That might be too steep of an ask right now. There’s no shame in Lysell needing to spend some time in Providence before he’s really ready to play in Boston. It will nonetheless be fun to watch Lysell over the next couple weeks and see if he does have a real roster push in him.

6. What does the defense look like?

We know Charlie McAvoy and Matt Grzelcyk are out to start the season. That leaves the likely top six D as Hampus Lindholm, Brandon Carlo, Mike Reilly, Derek Forbort, Connor Clifton and Jakub Zboril (who is now healthy after having his season ended by a torn ACL), with Jack Ahcan and perhaps veteran journeyman Connor Carrick pushing them.

How that group lines up remains to be seen, though. Carlo and Clifton are the only right shots who have played regularly, so one of the lefties is going to have to flip to his off side. Our guess is it would be either Reilly or Zboril.

Lindholm is the clear No. 1 until McAvoy returns, and pairing him with Carlo would seem to be the most natural fit for the top pairing. But it’s possible Montgomery will keep those two separated so each can anchor one of the top two pairings.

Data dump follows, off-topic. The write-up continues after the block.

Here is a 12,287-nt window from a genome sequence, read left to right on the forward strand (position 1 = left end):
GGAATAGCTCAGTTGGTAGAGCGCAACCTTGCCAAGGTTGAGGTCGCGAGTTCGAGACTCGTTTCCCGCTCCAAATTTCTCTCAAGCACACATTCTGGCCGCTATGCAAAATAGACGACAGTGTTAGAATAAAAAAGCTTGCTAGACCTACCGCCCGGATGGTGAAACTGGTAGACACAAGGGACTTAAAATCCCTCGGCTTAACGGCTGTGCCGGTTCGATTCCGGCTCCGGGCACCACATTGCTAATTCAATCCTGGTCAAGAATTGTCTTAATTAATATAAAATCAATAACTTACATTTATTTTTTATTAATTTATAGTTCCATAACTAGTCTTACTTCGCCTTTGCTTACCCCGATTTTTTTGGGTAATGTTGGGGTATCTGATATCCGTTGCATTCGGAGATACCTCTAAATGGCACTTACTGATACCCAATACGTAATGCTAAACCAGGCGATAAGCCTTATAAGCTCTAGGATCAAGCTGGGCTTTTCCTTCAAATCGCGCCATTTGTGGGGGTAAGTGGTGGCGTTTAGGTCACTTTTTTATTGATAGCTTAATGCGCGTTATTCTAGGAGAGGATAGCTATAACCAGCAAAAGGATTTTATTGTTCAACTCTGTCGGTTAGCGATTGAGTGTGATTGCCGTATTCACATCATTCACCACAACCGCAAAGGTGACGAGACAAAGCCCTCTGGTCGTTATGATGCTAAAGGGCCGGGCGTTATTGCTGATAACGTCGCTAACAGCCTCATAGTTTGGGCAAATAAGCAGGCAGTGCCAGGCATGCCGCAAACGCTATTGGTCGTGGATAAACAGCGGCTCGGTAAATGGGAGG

Meanwhile, Reilly, Forbort, Clifton and Zboril will all be trying to prove to Montgomery that they deserve to stay in the lineup even after Grzelcyk and McAvoy return.

7. How does the bottom six shake out?

Like last year, the Bruins enter camp with 14 forwards on NHL contracts. Take out the injured Marchand and you still have the usual 13 forwards that teams typically carry on the active roster. So that’s it, right? Opening night roster is set?

Well… maybe. We already mentioned Lysell as the most exciting youngster, but you also have the likes of Marc McLaughlin, Johnny Beecher, Jack Studnicka and summer signing AJ Greer looking to win jobs in the bottom six. (Oskar Steen is one of the 14 already on an NHL contract, although that doesn't necessarily guarantee him a job.)

Like last year, the question is, do those guys actually have a chance to win an opening night roster spot if they have a strong camp and preseason? Or are they destined to start the year in Providence no matter what because of the ol’ “numbers game”?

Montgomery has said he wants competition and that everyone has to earn their spot, so we’ll take him at his word. Of course, if one of those young guys does win a job, it will be at the expense of a veteran currently penciled in above them. Nick Foligno, Trent Frederic, Tomas Nosek and Chris Wagner are closest to the cut line.

Wagner was already buried in Providence last season, and could be in danger of the same fate this year. The same could also be in play for Foligno if he can’t prove that he’s in a better place than last season. Nosek’s versatility is valued, but he needs to show he can bring more offense as well. Frederic and McLaughlin can bring similar versatility playing both center and wing.